I knew three men who died in a blowout in South Texas. The eleven men who died in the Gulf are seldom mentioned. They were the ones trying to fight it.

........getting off my soapbox now.
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Old 05-29-10, 07:51 AM   #6
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I have fought several "kicks" in my life, some severe. I've had pipe blown out of the hole at me. I've seen men covered in oil trying to fight it.

I knew three men who died in a blowout in South Texas. The eleven men who died in the Gulf are seldom mentioned. They were the ones trying to fight it.

........getting off my soapbox now.
And if you think that's bad - China kills over 6000 coal miners/year!
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Old 05-29-10, 08:32 AM   #7
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And if you think that's bad - China kills over 6000 coal miners/year!
You mean they are killed while working in the Chinese coal mining industry, do you not?
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Old 05-29-10, 11:19 AM   #8
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Yes indeed - I will not continue with the rest of the story as we are getting too far off topic and this will turn very political very fast. Enough said.
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Old 05-29-10, 02:57 PM   #9
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. Trying to work on a well 5000' down is in many ways harder than trying to remotely work on the Moon. When they go to 2 miles down it will be like trying to work on Mars. The positive side is that you don't launch a powerful rocket to get there, the negative side is you can't communicate with remotes without a cable, there is no solar energy and the pressures are orders of magnitude higher.
I spent just enough time around the oil business in Houston in the late 80's to appreciate some of the challenges they are up against. Also, way back when, you may recall the Ixtoc I disaster -- the blowout in the Gulf of Campeche that took Pemex (with the help of the best minds in the world) many months to cap (I think Ixtoc I still ranks as the biggest spill ever, except for what happened in Kuwait). That occurred in much shallower waters, though -- what they are up against now is truly daunting.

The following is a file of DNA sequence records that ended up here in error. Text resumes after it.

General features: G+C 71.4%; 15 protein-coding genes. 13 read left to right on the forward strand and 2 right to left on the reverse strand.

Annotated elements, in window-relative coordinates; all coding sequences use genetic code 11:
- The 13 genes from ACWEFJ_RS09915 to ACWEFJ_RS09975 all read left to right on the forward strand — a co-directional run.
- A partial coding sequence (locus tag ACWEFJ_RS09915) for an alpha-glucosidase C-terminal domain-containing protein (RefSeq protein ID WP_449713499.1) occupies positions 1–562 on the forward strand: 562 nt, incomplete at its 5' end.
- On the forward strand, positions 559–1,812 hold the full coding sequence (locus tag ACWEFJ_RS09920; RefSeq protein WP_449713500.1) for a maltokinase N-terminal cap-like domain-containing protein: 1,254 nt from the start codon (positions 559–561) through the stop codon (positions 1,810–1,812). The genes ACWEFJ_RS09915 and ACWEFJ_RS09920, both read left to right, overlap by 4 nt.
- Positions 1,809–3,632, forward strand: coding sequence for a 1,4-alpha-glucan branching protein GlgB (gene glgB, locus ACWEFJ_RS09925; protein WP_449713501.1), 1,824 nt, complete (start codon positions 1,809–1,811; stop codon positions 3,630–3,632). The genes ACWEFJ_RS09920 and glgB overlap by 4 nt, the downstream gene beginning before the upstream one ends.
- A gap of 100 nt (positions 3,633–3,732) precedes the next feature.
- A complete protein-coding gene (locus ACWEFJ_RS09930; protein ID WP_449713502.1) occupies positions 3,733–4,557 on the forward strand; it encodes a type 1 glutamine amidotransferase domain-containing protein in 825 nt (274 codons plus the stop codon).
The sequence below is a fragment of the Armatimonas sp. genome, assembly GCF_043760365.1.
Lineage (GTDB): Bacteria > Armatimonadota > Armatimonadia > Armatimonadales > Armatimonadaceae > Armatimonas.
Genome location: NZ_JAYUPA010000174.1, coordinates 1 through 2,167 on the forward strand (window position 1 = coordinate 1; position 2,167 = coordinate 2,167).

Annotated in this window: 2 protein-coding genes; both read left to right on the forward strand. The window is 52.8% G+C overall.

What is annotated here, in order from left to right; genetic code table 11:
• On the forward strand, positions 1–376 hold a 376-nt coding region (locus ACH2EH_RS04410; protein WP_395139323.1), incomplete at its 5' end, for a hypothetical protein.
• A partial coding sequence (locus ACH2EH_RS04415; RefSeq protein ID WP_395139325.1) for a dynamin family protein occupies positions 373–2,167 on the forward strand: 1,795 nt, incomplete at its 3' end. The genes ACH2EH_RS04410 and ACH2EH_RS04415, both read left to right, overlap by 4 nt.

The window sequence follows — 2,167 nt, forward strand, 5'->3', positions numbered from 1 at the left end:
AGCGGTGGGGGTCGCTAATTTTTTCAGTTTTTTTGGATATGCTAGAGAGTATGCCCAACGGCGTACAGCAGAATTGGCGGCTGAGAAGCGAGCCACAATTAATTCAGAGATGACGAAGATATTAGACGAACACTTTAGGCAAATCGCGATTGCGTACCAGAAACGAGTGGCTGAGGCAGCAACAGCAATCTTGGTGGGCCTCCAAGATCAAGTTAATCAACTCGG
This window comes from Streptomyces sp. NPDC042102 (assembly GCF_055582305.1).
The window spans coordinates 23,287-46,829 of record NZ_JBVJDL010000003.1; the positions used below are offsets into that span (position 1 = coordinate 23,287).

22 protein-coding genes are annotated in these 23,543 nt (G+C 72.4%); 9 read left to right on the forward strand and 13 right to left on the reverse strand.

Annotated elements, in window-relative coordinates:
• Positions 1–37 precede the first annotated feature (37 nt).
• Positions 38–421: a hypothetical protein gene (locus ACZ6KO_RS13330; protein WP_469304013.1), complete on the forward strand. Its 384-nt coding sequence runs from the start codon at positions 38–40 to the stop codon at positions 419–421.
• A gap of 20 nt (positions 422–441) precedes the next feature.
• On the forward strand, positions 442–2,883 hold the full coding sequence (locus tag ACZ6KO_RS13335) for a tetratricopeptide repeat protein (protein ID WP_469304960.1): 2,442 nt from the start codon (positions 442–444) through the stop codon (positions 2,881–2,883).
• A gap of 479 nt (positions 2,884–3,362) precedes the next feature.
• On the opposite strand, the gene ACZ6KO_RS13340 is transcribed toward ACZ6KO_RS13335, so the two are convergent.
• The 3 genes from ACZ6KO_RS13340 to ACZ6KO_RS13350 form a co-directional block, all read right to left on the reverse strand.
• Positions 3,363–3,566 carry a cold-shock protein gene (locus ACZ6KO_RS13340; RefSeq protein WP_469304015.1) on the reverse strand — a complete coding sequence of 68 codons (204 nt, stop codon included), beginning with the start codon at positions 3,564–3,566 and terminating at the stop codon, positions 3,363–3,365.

It's depressing to read the background behind the current spill. Though we likely don't know the whole story yet, even BP's report the other day talks about 7 major equipment failures. I also heard an industry blowout expert the other day talk about how tragic it is that the rig itself was sunk after the blowout because the fire boats pumped so much water onto the burning rig (I'm assuming he thinks there was a better way...).

In any case, a horrible mess. As I write this the news is saying the "top kill" isn't working and they are on to plan "C," or is it plan "D" by now...
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Old 05-29-10, 04:56 PM   #10
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A couple of weeks ago I thought this was a disaster. Now it appears to be catastrophic. The environmental damage will be unprecedented, and the economic damage could last for years. It's amazing that a single well could do this.

On the other hand, a Junk Shot jersey might be kinda cool.